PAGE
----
Bogota’s former police chief arrested over illegal wiretaps
The former Chief of Police of Colombia’s capital Bogota was arrested on Wednesday over his alleged role in an unfolding wiretap scandal.
Retired General Humberto Guatibonza is accused of requesting illegal wiretaps with a company formed by several former military officials and a “hacker” of Colombia’s Information Technology Ministry.
Guatibonza, who is currently held at the Prosecutor General’s Office in Bogota, is just one of a growing group of top government officials, politicians and businessmen suspected of using illegal wiretapping for a variety of purposes.
One of the prime suspects in the case, retired Colonel Jorge Humberto Salinas, has also accuse Senator Armando Benedetti of requesting the wiretapping of the phone of nobody less than Prosecutor General Nestor Humberto Martinez and his wife, according to W Radio.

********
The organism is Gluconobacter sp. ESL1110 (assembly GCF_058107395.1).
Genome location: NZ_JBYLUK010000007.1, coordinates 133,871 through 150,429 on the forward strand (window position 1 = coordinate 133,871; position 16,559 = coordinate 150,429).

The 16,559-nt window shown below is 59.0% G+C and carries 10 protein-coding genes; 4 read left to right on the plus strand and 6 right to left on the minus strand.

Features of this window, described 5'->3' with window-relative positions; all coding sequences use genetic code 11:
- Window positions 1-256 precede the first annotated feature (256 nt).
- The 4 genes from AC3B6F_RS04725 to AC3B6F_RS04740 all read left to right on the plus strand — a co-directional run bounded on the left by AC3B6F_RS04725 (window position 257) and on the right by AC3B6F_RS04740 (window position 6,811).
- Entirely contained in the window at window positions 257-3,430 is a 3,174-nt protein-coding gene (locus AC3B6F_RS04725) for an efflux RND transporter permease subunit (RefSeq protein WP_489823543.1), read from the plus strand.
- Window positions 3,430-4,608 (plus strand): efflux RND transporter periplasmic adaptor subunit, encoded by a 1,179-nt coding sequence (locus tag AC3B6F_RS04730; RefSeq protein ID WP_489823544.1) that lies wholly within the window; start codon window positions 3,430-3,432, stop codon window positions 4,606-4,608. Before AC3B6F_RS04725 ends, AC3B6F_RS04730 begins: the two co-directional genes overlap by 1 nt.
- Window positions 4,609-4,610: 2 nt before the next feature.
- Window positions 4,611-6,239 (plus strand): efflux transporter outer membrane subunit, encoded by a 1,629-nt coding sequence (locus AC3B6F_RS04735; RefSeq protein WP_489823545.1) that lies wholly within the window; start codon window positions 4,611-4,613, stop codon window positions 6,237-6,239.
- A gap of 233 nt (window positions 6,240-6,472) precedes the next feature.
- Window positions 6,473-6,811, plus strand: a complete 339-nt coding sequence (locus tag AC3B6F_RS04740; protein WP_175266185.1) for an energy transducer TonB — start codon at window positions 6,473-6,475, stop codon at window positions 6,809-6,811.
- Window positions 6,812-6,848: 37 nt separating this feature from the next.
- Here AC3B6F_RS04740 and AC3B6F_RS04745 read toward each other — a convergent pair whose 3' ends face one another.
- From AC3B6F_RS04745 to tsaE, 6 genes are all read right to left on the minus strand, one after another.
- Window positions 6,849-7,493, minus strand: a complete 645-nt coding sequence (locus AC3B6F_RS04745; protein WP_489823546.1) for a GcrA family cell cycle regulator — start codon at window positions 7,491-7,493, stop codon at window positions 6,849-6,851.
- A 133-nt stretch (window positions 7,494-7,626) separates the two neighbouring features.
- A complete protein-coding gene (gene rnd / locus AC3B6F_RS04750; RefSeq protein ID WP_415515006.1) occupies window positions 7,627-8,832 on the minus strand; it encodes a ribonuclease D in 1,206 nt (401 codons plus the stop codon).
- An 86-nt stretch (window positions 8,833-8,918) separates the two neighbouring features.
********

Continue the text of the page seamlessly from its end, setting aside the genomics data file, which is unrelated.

Guatibonza, Benedetti and an undisclosed group of other suspects allegedly hired Salinas’ company, JHS Consultores, to illegally wiretap state agencies and the private sector, specifically the country’s oil industry, and individuals suspected of infidelity.
According to newspaper El Tiempo, JHS consultores was hired to conduct illegal activity in 175 cases. Weekly Semana reported last week already that the company could hace wiretapped as many as 1,000 people.
The spy scandal is the third in Colombia in the past decade.
The 2008 DAS wiretap scandal revealed that the office of former President Alvaro Uribe was using now-defunct state intelligence agency DAS to illegally spy on the Supreme Court, rival politicians, journalists and human rights activists.
Colombia’s current Interior Minister Nancy Patricia Gutierrez, who was the president of the Senate at the time, was given illegally obtained intelligence information to discredit Senator Piedad Cordoba, a leftist opponent of Uribe.
The former president became the center of a second spy scandal in 2014 when investigators found out that his political party, the Democratic Center, was conspiring with rogue elements within the military to spy on peace talks with the FARC, the former guerrilla group that demobilized last year.